Employees vs. Independent Contractors
BY EDWARD T. RUSSELL
Recent reductions in the number of available middle management jobs, downsizing and outsourcing have forced increasing numbers of workers into non-traditional positions as consultants and independent contractors. Jobs in the 90s have become mere stopovers in an ever changing career landscape.
An employer may use independent contractors for any number of reasons, including to gain flexibility in hiring and firing workers as work needs change, and to reduce fixed overhead costs. Incentives also exist for an employer to avoid payroll taxes and sidestep benefits that would be payable in the case of regular employees.
Stepped up Enforcement
Abuses in this area have brought stepped up governmental enforcement, making misclassification of workers a dangerous game. One measure of this is that the IRS has found misclassified employees in 9 out of 10 audits, with average penalties exceeding $65,000 per audit. The IRS unfortunately has targeted small business for this type of enforcement.
Misclassification of workers violates both federal and state laws, and gives rise to private remedies as well. The IRS can demand a penalty of 20% of what ought to have been withheld, plus 1.5% of wages. Failure to submit Forms 1099 can mean doubled penalties, and without a reasonable basis to withhold, your company may face increased IRS penalties of up to 100%.
The Commonwealth of Massachusetts has also increased its scrutiny for the misclassification of employees. Through a recently enacted statute, the Commonwealth now creates the presumption that individual workers are employees. G.L. 149 § 148. The statute gives the attorney general the power to enforce violations through criminal as well as monetary penalties that may be levied against the companys president, treasurer or any management officer personally.
Penalties may not be the only risk. If your company offers medical insurance to its employees, a worker misclassified as a contractor who suffers a catastrophic medical problem could hold your company responsible for staggeringly high medical expenses. Also, failure to include employees in your retirement plan can result in its being disqualified by the IRS.
To understand the distinction between employees and independent contractors, look first to the criteria used by the IRS and the courts. There is no pass-fail or percentage measure to meet. Courts look to the totality of the circumstances.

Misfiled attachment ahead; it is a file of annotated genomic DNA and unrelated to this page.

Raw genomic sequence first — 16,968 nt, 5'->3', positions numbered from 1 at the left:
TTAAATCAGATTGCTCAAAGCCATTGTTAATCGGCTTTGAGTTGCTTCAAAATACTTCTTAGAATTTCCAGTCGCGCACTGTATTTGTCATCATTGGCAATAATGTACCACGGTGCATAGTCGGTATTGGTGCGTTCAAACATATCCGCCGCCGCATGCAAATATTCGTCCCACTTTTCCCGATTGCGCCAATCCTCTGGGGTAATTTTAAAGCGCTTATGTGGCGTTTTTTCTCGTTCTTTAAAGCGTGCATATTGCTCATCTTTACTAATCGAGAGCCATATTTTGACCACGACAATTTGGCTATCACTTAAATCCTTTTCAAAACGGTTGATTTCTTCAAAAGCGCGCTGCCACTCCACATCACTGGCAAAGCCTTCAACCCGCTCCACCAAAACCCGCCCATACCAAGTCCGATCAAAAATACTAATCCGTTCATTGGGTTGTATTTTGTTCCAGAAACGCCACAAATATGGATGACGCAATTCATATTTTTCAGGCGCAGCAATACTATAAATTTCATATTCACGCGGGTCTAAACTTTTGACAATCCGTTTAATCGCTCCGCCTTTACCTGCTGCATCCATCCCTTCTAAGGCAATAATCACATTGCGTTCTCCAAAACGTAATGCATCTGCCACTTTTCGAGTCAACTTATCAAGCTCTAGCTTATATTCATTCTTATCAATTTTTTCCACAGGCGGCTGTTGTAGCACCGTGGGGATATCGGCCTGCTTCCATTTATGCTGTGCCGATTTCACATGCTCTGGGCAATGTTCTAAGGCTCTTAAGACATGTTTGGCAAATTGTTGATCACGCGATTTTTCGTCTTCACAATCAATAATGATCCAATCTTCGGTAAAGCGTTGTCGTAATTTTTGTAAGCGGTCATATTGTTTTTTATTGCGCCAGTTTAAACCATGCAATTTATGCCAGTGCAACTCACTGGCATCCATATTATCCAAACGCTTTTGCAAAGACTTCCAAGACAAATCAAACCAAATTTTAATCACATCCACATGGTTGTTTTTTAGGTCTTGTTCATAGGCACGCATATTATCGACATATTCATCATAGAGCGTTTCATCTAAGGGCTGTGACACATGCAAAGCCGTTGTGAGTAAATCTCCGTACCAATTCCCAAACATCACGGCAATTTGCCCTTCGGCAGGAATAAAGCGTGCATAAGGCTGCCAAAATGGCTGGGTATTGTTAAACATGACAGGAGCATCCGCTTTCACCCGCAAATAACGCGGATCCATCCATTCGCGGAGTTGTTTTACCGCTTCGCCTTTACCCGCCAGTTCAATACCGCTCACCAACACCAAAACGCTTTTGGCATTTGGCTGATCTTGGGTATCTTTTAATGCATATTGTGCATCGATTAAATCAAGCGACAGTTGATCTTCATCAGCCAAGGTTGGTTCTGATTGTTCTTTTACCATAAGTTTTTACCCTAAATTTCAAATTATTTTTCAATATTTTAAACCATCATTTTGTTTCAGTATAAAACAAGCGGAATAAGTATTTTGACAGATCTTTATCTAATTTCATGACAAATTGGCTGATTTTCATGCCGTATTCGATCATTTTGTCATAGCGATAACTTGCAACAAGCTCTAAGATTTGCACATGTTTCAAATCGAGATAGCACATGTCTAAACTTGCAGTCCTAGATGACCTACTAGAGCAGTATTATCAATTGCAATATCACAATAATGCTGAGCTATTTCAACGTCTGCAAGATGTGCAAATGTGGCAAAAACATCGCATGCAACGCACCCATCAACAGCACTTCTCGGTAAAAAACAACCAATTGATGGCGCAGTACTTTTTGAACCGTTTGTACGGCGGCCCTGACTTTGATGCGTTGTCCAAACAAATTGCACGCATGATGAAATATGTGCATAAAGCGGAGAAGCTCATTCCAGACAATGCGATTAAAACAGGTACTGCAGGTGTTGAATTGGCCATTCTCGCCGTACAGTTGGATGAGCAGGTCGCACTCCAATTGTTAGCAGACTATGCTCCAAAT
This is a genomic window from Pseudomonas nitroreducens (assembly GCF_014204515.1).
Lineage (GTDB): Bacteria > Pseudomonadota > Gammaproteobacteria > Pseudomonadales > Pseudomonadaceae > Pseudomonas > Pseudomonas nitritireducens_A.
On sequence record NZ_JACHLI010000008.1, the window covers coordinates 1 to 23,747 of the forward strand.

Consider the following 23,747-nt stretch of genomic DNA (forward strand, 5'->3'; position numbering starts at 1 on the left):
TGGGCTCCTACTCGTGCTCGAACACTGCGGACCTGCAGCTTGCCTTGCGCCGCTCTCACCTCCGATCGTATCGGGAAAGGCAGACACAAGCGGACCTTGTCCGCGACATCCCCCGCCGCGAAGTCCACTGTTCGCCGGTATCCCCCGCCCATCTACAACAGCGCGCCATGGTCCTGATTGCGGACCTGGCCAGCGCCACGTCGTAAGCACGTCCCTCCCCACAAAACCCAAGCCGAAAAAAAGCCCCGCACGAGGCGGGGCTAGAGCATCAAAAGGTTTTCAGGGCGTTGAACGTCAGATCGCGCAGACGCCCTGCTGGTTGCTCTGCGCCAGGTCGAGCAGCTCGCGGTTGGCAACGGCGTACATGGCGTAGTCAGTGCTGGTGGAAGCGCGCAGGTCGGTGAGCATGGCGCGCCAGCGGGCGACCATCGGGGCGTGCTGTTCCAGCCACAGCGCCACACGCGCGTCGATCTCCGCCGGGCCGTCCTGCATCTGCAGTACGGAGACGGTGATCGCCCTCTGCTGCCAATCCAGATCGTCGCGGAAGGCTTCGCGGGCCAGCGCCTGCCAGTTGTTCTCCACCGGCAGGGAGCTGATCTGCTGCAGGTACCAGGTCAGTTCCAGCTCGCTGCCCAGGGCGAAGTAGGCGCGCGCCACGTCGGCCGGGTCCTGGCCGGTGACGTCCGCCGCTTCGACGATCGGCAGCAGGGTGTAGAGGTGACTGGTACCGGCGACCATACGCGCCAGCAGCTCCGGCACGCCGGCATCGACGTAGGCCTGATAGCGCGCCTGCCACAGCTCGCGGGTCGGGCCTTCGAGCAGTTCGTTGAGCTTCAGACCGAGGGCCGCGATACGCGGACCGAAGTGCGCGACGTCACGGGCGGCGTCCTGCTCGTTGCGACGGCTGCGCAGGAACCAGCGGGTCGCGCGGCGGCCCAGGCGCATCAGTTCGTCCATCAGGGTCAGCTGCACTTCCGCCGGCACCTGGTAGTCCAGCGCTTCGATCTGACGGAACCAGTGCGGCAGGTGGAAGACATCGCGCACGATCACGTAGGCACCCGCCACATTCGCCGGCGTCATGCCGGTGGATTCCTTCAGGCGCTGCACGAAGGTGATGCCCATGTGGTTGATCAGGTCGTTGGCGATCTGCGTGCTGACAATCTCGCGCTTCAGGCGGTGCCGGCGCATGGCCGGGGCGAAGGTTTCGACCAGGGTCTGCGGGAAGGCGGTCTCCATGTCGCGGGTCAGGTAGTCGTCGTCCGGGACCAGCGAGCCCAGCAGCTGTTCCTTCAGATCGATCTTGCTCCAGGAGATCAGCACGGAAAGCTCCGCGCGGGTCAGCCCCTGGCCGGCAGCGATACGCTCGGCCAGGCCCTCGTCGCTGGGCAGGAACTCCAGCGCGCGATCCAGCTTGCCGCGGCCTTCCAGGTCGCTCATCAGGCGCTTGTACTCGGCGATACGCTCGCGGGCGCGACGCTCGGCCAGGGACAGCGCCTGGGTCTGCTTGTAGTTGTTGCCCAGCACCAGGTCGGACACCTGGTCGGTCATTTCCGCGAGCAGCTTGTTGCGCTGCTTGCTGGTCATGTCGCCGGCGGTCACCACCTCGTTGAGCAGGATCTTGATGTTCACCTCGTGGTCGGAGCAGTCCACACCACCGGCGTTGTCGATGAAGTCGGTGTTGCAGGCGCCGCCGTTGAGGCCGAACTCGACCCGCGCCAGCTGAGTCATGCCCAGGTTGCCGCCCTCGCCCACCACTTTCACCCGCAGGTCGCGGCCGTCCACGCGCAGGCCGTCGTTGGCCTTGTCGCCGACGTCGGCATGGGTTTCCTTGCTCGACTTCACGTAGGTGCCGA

Cases developed under the Fair Labor Standards Act have applied the following economic realities test:
- The degree of the employers right to control the manner in which the work is performed;
- The alleged employees opportunity for profit or loss depending upon his managerial skills;
- The alleged employees investment in equipment or materials required for his task or employment of helpers;
- Whether the services being rendered require a special skill;
- The degree of permanence of the working relationship; and
- Whether the service rendered is an integral part of the alleged employers business.
The Massachusetts Attorney Generals office has issued an Advisory clarifying the definition of control saying that it refers both to the results to be accomplished and to the methods used to accomplish the results. The Advisory states the following three-pronged test for an independent contractor:
- The individual is free from control and direction in performing his service
- Such service is outside the usual course of business for the service is rendered or done off premises
- The provider is customarily engaged in an independently established occupation, profession or business
The most comprehensive test is the list of twenty criteria published by the IRS (to obtain a copy, call 617-661-6565).
Practical Risk Management
What should your company do when employing independent contractors?
- Prepare a written agreement for independent contractors addressing most of the important criteria.
- Avoid setting hours - its OK to set start and completion dates for the project.
- Make it clear that additional workers needed will be provided by the contractor.
- Stipulate that the worker is free to work for othersif you can, find out if he does.
- Compensate for the work performed, not the time required to do the job.
- Avoid providing office space, computers, and tools (you could charge for such).
- Use agencies whenever feasible.
- Have workers remain responsible for their own insurance and training.
- Build travel and other costs into the contract.
- Dont treat the workers as employees (providing business cards and employee perks).
- Dont assign fill in work.
Comment: Have your companys job descriptions audited regularly to ensure that employees are not misclassified as independent contractors. Do not be tempted to save money by misclassifying employees, as doing so may prove more costly in the long run.
© ASSOCIATION OF INDEPENDENT GENERAL COUNSEL 1996; (all rights reserved). This article is not intended as legal advice. Consult a qualified attorney for assistance concerning a specific issue or problem.